It’s common to have two parallel lists of schools…one where the student would play their sport, another with schools they can’t play at. There can be overlap until a certain coach passes on the student.

I would encourage your S to take IB (if he wants to) and also take the PSAT. I would take the SAT as well, either this summer or fall. Yes, I know it may seem odd to take the SAT before PSAT but getting national hispanic scholar, or even NMF could help in admissions.

Regarding money, that is the first step to get a handle on. Many of the schools on your list offer no merit aid at all. Some don’t offer athletic scholarships either. For example, Columbia offers only need based aid. Have you run their Net Price Calculator? If that is affordable, keep it on the list…if not, off it goes. Your S can take out $27K max in loans over the undergrad years, $5.5K the first year the $6.5/$7.5/$7.5. Loans above that amount will be on the parents.

For recruiting I agree things look positive now. I don’t know the sport but your S may be able to speak on the phone with coaches now (Son has to make the call, typically at a preordained time set up with HS or club coach). He will be able to meet in person over the summer or at latest Sept 1. Meanwhile your S can be filling out the recruiting questionnaires so he is on coaches’ radars. Cast a wide net and include some non reaches academically and athletically speaking.


Congratulations to your son on his many accomplishments! I think that your son would be in contention at all of the schools on your list even if he is not a recruited athlete. That being said, however, many of the highly selective universities on that list are less likely for ALL students simply because there are way more qualified students than there are spots. Thus, being a recruited athlete would definitely help.

@Mwfan1921 is 100% right about running the NPC at schools that meet 100% of need. I’d probably run it once at a private (Columbia, Cornell, Stanford, or Penn) and once at a public (UVA or UNC-CH) as both of those publics meet 100% of need of out-of-state students as well. The calculator will produce a number that it thinks your family will be able to pay every year. If you are able and willing to pay that price every year, great, keep all of these on your list. If your family is NOT able to pay all of these, then I think that schools that do not offer merit aid need to be eliminated if the NPC price is not affordable. If it’s a D3 school that offers merit aid, I would still keep it on the list, as your son might get general merit aid, even if it’s not an “athletic scholarship.”

I don’t know if it’s necessary for your son to take the SAT prior to taking the PSAT, but it would be advisable to check out a prep book from the library or download old tests online in order to get some practice. The practice should be timed and trying to simulate test-taking environs, but an official session isn’t necessary. That way your son gets a sense of what the tests are like and can figure out areas to brush up on, if necessary/desired. If you son does well enough on the PSAT he can get some VERY nice scholarships (including a full ride). Then he can take the SAT later on in junior year.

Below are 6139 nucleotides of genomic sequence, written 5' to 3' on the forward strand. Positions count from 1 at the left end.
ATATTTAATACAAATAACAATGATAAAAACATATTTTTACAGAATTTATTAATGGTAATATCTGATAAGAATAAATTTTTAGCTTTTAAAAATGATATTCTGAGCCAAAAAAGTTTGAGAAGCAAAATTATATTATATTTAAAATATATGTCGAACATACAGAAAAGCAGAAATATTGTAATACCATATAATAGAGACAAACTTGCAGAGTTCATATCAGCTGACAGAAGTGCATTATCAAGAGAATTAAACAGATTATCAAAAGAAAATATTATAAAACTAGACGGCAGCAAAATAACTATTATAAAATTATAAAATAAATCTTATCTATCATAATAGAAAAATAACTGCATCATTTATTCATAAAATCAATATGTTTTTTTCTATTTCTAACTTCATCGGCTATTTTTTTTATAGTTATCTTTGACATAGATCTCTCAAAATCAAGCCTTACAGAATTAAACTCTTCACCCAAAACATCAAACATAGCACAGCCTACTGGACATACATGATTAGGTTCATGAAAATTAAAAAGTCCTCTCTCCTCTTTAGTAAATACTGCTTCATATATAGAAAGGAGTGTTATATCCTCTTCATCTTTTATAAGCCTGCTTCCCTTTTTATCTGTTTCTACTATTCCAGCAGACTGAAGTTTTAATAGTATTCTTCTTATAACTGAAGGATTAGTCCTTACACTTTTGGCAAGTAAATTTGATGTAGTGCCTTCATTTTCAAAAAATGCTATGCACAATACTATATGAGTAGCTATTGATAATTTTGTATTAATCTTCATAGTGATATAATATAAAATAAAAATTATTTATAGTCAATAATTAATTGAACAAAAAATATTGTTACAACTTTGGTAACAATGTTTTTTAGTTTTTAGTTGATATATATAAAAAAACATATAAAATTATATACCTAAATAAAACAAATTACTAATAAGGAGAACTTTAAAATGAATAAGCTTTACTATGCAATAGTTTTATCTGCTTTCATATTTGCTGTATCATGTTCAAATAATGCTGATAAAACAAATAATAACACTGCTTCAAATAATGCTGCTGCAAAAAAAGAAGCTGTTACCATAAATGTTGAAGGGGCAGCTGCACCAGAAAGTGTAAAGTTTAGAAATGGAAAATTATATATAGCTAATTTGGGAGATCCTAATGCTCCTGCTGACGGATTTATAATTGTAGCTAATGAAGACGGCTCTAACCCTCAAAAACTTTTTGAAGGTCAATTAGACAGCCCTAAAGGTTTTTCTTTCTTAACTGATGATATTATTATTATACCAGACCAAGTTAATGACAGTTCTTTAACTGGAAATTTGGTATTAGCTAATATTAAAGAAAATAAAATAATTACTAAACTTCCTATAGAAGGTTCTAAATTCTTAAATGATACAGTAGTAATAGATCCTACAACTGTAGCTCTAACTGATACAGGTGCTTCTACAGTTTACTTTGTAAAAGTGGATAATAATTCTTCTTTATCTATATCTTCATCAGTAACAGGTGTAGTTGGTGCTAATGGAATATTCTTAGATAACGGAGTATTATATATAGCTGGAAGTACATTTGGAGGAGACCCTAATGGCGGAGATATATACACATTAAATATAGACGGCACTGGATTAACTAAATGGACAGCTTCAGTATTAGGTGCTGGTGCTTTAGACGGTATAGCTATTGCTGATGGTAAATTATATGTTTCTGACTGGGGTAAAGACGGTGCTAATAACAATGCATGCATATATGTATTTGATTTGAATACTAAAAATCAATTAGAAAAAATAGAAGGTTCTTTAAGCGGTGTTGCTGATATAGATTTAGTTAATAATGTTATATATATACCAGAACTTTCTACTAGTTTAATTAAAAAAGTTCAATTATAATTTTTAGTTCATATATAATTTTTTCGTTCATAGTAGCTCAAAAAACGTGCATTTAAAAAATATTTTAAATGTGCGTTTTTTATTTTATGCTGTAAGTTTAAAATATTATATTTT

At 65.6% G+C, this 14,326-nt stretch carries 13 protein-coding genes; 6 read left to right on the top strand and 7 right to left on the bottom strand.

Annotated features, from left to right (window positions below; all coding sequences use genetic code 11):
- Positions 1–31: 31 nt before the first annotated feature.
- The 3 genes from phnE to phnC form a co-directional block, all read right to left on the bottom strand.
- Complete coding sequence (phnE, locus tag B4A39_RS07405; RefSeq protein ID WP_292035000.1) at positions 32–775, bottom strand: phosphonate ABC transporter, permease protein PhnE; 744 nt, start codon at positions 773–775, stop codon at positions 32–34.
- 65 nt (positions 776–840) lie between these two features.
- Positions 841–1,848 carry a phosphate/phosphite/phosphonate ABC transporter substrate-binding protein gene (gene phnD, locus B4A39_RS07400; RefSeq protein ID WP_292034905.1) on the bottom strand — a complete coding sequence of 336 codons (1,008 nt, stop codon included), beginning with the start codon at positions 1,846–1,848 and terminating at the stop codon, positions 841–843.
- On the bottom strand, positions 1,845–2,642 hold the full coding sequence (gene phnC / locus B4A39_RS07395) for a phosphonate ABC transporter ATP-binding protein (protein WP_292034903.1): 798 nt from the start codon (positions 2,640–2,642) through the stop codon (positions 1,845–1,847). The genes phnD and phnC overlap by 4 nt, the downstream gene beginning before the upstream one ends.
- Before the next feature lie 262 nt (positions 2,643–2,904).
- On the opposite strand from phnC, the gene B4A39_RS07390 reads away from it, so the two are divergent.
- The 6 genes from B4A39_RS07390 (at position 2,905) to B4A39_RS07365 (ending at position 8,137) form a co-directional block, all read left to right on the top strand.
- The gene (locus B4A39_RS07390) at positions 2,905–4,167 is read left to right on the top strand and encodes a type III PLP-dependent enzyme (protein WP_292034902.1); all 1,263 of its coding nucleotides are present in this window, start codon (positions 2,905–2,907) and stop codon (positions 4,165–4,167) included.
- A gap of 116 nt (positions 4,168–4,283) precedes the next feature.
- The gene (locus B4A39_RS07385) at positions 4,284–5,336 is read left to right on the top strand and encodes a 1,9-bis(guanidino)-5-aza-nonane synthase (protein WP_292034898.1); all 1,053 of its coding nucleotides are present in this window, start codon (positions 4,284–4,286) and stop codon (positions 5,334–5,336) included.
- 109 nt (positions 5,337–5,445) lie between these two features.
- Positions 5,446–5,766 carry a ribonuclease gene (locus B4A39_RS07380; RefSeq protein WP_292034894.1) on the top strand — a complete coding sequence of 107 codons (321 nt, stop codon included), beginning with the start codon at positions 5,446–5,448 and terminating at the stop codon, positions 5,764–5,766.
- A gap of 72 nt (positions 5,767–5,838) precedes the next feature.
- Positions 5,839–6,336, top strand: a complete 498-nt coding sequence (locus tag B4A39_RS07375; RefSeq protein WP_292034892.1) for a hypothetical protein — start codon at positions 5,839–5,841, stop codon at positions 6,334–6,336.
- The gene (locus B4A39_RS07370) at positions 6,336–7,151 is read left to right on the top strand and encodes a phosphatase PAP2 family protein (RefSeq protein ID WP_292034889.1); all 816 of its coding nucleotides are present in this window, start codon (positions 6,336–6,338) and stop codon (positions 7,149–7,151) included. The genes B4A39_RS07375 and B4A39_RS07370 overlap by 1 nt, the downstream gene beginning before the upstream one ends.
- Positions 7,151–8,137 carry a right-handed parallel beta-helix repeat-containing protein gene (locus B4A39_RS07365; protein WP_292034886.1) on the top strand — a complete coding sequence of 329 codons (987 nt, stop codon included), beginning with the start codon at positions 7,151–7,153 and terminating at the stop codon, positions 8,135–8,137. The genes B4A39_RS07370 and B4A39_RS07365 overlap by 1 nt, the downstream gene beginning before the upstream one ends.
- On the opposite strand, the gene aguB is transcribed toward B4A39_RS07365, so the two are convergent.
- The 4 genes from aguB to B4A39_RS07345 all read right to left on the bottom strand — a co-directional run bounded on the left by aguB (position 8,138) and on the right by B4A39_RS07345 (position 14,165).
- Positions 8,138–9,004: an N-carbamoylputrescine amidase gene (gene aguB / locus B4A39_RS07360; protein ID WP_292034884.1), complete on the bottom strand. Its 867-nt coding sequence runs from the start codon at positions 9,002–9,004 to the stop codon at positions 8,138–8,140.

This is my very fallible guess as to what your son’s chances might be at these colleges if he ends up as a non-recruited athlete. If he’s a recruited athlete then it still depends on how the college treats recruited athletes. (At MIT, for instance, being recruited is a “helps to have” but it’s by no means a sure thing…whereas at other universities, including some listed here, it’s probably a guaranty.)

Guaranteed (100%)

Extremely Likely (80-99%)

Likely (60-79%)

  • Cal Poly – Pomona

Toss-Up (40-59%)

  • Virginia Tech
  • U. of Wisconsin
  • Ohio State

Possible (20-39%)

  • U. of Virginia
  • U. of Michigan
  • Cal Poly – San Luis Obispo

Less Likely (less than 20%)

  • Columbia
  • Cornell
  • Stanford
  • Northwestern
  • UNC-Chapel Hill
  • UCLA

Your kid sounds awesome!

When you are talking to coaches, be sure to talk with them about compatibility of athletics and certain STEM majors.

I know of a few D1 coaches who flat out told players, “If you want to play for us, you can’t major in Engineering.” Some majors with big on-campus or co-op time commitments or labs are incompatible with the travel and practice schedules expected of the D1 athletes. You will want to learn where each coach and each school stands on that.

I do think it is helpful to have two lists of schools going — one for “If I play here” and one for “If I am not a recruited athlete.” But in my opinion there should be no school on the “if I play here” list that you would not consider for academics alone.